The Queen’s Canadian Pipe Majorby Capt Fraser Clark
Waking up to the strains of bagpipe music is a ritual Queen Elizabeth has enjoyed since she was a young princess. Noted for her musical ear, the Queen was listening intently on the morning of July 3 when she was serenaded at Rideau Hall by Pipe Major Katie Buckland of the Air Command Pipes and Drums of Ottawa.
Pipe Major Buckland, the CF’s only full-time female pipe major, honoured the Queen with her composition entitled “Maple Crown”, a melody she composed in honour of the 2010 Royal Tour.
“I thought it would be appropriate to compose and perform a tune for Her Majesty,” she said.“To my knowledge, I am the first Canadian female military piper who has done this.”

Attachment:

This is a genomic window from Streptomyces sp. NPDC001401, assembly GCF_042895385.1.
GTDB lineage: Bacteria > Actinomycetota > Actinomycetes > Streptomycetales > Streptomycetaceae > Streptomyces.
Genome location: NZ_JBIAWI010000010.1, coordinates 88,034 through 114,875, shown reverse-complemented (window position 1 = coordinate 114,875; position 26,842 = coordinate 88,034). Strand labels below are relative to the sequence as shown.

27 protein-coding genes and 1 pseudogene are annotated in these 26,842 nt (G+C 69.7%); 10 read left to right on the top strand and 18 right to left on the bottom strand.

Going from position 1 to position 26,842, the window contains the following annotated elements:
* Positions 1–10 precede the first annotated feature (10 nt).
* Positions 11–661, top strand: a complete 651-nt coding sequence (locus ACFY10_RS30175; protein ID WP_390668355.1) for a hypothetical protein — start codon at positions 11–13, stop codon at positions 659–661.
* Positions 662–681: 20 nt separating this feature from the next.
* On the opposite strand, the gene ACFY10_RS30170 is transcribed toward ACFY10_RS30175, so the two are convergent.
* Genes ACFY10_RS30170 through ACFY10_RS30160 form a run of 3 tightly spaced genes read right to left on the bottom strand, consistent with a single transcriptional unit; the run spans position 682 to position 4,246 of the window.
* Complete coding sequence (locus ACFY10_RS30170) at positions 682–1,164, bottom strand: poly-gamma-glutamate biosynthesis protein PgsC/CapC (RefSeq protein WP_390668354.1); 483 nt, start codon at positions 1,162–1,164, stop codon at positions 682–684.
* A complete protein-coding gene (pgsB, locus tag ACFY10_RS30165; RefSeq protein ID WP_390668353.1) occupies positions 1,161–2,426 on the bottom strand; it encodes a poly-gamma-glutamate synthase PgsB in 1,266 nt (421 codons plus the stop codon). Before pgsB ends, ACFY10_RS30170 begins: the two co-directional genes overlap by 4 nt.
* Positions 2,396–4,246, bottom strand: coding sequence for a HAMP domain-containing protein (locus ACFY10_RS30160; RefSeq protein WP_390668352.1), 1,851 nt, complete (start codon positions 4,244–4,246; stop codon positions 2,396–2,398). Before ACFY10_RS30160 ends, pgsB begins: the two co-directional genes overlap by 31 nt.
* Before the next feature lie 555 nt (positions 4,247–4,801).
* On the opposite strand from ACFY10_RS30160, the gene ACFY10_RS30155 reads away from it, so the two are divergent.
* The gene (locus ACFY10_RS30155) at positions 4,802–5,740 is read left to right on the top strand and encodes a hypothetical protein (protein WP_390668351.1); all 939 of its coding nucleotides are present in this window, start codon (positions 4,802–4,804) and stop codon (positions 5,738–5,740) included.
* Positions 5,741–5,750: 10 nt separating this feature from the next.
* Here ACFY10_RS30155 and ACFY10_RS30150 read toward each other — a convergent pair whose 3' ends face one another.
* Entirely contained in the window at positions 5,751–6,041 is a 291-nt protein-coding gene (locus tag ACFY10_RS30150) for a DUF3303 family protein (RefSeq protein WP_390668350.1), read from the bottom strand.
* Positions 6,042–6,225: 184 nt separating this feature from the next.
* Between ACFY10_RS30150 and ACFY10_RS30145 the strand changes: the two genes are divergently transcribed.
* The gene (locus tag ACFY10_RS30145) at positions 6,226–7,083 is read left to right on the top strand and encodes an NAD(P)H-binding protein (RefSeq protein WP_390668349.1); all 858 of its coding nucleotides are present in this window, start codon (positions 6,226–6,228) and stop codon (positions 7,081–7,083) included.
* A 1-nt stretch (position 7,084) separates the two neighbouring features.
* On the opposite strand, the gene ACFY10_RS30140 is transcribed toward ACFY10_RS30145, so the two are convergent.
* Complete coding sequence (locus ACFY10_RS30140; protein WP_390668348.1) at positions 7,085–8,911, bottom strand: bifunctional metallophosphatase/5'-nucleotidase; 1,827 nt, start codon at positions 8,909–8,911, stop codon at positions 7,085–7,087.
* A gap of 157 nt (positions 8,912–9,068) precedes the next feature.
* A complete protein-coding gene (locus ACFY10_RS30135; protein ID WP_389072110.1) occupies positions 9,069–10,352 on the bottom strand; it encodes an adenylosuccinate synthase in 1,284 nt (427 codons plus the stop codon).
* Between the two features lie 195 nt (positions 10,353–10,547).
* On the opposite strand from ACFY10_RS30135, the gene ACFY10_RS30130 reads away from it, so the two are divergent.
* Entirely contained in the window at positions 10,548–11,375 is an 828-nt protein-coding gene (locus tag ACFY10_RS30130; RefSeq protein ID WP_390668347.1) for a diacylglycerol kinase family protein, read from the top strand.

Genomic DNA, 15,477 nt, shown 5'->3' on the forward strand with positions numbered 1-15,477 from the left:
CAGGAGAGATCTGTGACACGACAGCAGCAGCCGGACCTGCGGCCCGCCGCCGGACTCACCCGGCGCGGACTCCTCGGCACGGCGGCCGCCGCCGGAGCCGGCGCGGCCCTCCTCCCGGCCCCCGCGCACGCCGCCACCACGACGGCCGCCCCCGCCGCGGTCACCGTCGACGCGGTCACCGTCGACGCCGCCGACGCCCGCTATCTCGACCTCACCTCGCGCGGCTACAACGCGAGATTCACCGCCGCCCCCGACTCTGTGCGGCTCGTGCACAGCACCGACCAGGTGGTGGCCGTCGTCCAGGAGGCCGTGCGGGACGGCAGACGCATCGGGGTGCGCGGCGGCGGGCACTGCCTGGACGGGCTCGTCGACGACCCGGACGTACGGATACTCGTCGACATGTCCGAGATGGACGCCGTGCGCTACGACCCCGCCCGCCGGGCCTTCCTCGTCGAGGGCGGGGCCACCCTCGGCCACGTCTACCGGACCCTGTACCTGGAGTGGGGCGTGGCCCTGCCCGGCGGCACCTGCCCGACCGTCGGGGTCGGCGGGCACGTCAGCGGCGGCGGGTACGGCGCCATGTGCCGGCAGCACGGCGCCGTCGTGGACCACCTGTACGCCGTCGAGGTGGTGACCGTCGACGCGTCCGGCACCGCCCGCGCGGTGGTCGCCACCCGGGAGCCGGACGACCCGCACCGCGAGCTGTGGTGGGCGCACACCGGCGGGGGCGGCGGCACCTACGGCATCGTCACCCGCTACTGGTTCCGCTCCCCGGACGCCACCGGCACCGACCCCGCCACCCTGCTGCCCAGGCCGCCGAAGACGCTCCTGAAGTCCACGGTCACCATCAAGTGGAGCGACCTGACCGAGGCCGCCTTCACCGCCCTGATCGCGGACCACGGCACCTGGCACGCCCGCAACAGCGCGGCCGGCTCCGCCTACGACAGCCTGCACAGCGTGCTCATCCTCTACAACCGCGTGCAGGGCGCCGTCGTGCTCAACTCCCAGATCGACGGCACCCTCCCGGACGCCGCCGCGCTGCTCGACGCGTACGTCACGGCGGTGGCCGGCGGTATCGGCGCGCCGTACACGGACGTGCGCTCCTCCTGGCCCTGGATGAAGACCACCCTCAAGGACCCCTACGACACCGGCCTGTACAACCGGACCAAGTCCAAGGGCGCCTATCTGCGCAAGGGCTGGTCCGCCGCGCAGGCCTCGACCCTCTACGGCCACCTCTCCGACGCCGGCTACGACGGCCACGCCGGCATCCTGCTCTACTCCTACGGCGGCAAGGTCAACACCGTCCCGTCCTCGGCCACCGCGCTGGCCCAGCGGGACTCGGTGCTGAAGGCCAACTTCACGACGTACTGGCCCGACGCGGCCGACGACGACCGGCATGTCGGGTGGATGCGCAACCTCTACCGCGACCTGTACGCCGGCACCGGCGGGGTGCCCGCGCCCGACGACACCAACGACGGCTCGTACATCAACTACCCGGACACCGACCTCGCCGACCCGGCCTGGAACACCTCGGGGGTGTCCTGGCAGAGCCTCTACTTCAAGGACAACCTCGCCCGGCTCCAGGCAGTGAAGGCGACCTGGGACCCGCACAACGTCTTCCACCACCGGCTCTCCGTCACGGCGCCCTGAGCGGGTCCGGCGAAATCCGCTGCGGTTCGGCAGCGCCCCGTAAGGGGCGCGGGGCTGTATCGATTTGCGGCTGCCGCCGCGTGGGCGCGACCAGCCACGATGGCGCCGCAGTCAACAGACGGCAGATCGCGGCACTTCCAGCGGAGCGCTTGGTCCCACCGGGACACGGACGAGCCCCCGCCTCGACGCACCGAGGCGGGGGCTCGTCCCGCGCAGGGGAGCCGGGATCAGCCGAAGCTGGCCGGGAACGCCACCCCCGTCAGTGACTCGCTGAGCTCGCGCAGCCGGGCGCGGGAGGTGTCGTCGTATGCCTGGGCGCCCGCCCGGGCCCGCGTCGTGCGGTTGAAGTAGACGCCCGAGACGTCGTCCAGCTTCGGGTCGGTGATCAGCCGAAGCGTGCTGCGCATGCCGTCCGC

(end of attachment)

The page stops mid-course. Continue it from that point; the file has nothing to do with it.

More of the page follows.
Following Sergeant Buckland’s performance, she presented a framed manuscript copy of her composition to the Queen.
Piping for the reigning sovereign is a tradition Queen Victoria inaugurated in 1843. Following a trip to Scotland with her husband Prince Albert, Queen Victoria became so intrigued with the people and its culture she created the most distinctive musical job in the world —Piper to the Sovereign—and appointed Angus Mackay who was the leading piping virtuoso of the day, to perform for her every morning during the breakfast hour.
Today, the responsibility as “Queen’s Piper” is given to the senior serving pipe major in the British Army. But he did not travel with Her Majesty to Canada. While Queen Elizabeth was in Ottawa, this 167-year-old tradition fell to Sgt Buckland – the Queen’s Canadian Pipe Major.